The liberation of Europe at the end of World War II was complete on May 8, 1945, with Germany’s surrender. However prior to the surrender American, Russian, and British troops rolled across Europe and came upon sights and scenes that remain embedded in the minds of those still living 70 years later. The unspeakable and unbelievable inhumanity of mankind was revealed again and again, in the early months of 1945, as soldiers found their way upon the result of the Nazi’s deranged and tyrannical 12-year rule. While survivors emerged from forests, barns, attics, and concentration camps, Allied soldiers discovered horrors that even war could not match.
Jack Pariser is busy – and he is difficult to get hold of. At 85 he teaches a course on genocide at Chapman University, but he has not always been comfortable talking about his experience. Born in Jablowa, Poland, Pariser went into hiding shortly before his 13th birthday. In September 1942, he and his family hid in the woods and was eventually hidden by a Polish family. But like many during the war, the family was betrayed and sent to jail. “We escaped by cutting through the wall…,” says Pariser. They returned to a Polish family and hid under floorboards of a barn until liberation by the Russians in January 1945. “People continued to kill Jews [in Poland],” says Pariser, so the family fled, making their way through Russia, Czechoslovakia, the American Zone, and eventually to the United States in 1949.
Pariser would not speak about the Holocaust, “Until the deniers came along.” When Holocaust denial groups, like Orange County’s Mark Weber, erupted, Pariser got involved. In addition to teaching classes on preventing genocide, Pariser supports a man in Poland who finds mass burial graves left over from the Holocaust and buys the land to design and place monuments on the area.
Walter Lachman was born to a middle class family in Berlin, Germany in 1928. When the Nazis came to power in 1933 Lachman was just getting started in school. “I didn’t notice much of what was happening around me,” he said. Life continued to grow more difficult. At the age of nine, his mother died of Leukemia and two years later his father died of Tuberculosis. Taken in by his grandmother, the Nazi restrictions continued to grow more severe until they eventually ended up in the Riga Ghetto in Latvia. One day after arriving home from work sorting clothes, Lachman discovered his grandmother was gone. “I had been a sheltered and needy child… And all of a sudden my grandmother was gone.” Lachman found out that the Nazis had taken her along with other elderly Jews, and murdered them in the forest. “It was the most difficult days of my life. There was no one to tell me what to do. At 14, I was suddenly responsible for myself.”
At 16 Lachman was sent to Bergen Belsen to die. With little food and even less water, prisoners were full of lice and most had typhus. “The hardest days of my life were the day I discovered my grandmother was gone and the last few weeks in Bergen-Belsen.” After liberation Lachman eventually made it to America, married an American, and had two daughters that live in Orange County. His wife died four years ago. Lachman was another survivor who never talked about the horrors of the Holocaust. “… But as I’ve gotten older I’ve realized it’s time to speak up.”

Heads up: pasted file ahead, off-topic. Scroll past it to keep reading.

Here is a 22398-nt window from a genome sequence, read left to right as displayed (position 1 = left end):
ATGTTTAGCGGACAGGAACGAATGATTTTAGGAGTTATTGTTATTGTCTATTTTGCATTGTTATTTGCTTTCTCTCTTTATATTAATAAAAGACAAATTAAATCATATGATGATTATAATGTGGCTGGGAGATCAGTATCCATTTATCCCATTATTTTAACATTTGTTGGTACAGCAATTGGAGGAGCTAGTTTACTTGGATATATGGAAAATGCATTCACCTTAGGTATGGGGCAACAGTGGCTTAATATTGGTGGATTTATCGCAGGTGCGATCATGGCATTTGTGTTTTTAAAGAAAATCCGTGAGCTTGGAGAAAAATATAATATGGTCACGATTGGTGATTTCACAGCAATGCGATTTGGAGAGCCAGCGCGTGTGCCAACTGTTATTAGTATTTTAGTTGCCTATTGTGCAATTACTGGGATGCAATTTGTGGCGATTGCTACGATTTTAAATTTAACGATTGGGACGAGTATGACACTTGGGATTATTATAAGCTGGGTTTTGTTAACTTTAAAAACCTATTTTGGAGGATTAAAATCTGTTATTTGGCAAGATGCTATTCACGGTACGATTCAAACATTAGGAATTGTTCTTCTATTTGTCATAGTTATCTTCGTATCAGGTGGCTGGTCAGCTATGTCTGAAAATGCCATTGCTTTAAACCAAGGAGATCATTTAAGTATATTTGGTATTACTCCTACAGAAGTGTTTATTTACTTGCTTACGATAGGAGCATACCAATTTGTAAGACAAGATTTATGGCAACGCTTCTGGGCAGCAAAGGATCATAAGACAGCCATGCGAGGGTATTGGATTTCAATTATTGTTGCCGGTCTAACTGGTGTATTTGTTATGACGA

Ralph Carbaugh may have seen Walter Lachman at Bergen-Belsen, but he cannot be sure. An Army Engineer, Carbaugh was part of the 9th American Army that followed the British into Belsen. “The Brits had liberated the camp and needed our equipment for disease control.” Carbaugh had just had his 20th birthday and 70 years later he still remembers the sights, sounds and smells.
The concentration camp was not expected – the 9th Army had been building bridges across Europe to help the push into Germany. Three days after the British liberation of Bergen-Belsen many of the survivors were still wandering around in tattered clothes, some were naked. “We didn’t know what to make of it,” says Carbaugh. “We were just kids.” What Carbaugh did know is “It took a tough person to come out of that and work his way back into humanity.”
Like the survivors, Carbaugh was not prepared to talk about his experience at Bergen Belsen and spent many years trying to forget it. But he has since opened up to his family and told his story. Decades after those awful days in 1945, Carbaugh met Lachman at a gathering in Orange County. However, neither recognized the other. “Even if I had seen [Lachman] I don’t know that I would have recognized him.”
The stories shared here are limited by space and so much more can be said for the lives featured in this article. But the message is clear: Never again… And even now, 70 years after the Holocaust, we should be mindful of why every Pesach we dip, eat and sing in memory, and celebration of, our liberation.
According to Cally Clein, Coordinator, Holocaust Survivor Services at Jewish Federation & Family Services, approximately 300 survivors reside in Orange County. Many may not realize they may qualify for some sort of assistance. JFFS is reaching out to all Holocaust survivors (those born or who lived under Nazi occupation – country specific, January 1933 to February 8, 1946).
Dr. Lisa Grajewski is a therapist with Jewish Federation & Family Services in Orange County and an Adjunct Professor at Argosy University and The Chicago School of Professional Psychology. Dr. Grajewski has been with Jlife Magazine since 2004.